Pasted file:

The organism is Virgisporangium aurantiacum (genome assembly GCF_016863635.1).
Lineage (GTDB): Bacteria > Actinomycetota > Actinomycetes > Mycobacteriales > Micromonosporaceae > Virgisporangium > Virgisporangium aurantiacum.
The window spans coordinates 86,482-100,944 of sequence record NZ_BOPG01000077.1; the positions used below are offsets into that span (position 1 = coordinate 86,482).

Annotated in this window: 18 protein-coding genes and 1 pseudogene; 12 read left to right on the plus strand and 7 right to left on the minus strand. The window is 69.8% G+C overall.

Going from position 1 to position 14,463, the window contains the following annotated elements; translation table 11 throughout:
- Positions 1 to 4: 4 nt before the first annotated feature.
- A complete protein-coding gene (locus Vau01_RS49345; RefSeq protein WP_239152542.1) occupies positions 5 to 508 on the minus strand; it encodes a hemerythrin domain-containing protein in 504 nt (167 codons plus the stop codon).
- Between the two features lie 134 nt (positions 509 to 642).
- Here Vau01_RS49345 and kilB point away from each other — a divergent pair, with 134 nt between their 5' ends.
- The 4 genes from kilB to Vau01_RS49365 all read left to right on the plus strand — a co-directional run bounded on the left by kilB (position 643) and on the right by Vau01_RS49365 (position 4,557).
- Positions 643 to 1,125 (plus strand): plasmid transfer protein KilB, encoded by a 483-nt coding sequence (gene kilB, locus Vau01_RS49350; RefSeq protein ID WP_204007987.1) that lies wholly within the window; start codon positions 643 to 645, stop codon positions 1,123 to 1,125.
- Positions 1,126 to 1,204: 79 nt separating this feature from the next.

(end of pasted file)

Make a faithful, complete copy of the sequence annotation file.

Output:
The organism is Virgisporangium aurantiacum (genome assembly GCF_016863635.1).
Lineage (GTDB): Bacteria > Actinomycetota > Actinomycetes > Mycobacteriales > Micromonosporaceae > Virgisporangium > Virgisporangium aurantiacum.
The window spans coordinates 86,482-100,944 of sequence record NZ_BOPG01000077.1; the positions used below are offsets into that span (position 1 = coordinate 86,482).

Annotated in this window: 18 protein-coding genes and 1 pseudogene; 12 read left to right on the plus strand and 7 right to left on the minus strand. The window is 69.8% G+C overall.

Going from position 1 to position 14,463, the window contains the following annotated elements; translation table 11 throughout:
- Positions 1 to 4: 4 nt before the first annotated feature.
- A complete protein-coding gene (locus Vau01_RS49345; RefSeq protein WP_239152542.1) occupies positions 5 to 508 on the minus strand; it encodes a hemerythrin domain-containing protein in 504 nt (167 codons plus the stop codon).
- Between the two features lie 134 nt (positions 509 to 642).
- Here Vau01_RS49345 and kilB point away from each other — a divergent pair, with 134 nt between their 5' ends.
- The 4 genes from kilB to Vau01_RS49365 all read left to right on the plus strand — a co-directional run bounded on the left by kilB (position 643) and on the right by Vau01_RS49365 (position 4,557).
- Positions 643 to 1,125 (plus strand): plasmid transfer protein KilB, encoded by a 483-nt coding sequence (gene kilB, locus Vau01_RS49350; RefSeq protein ID WP_204007987.1) that lies wholly within the window; start codon positions 643 to 645, stop codon positions 1,123 to 1,125.
- Positions 1,126 to 1,204: 79 nt separating this feature from the next.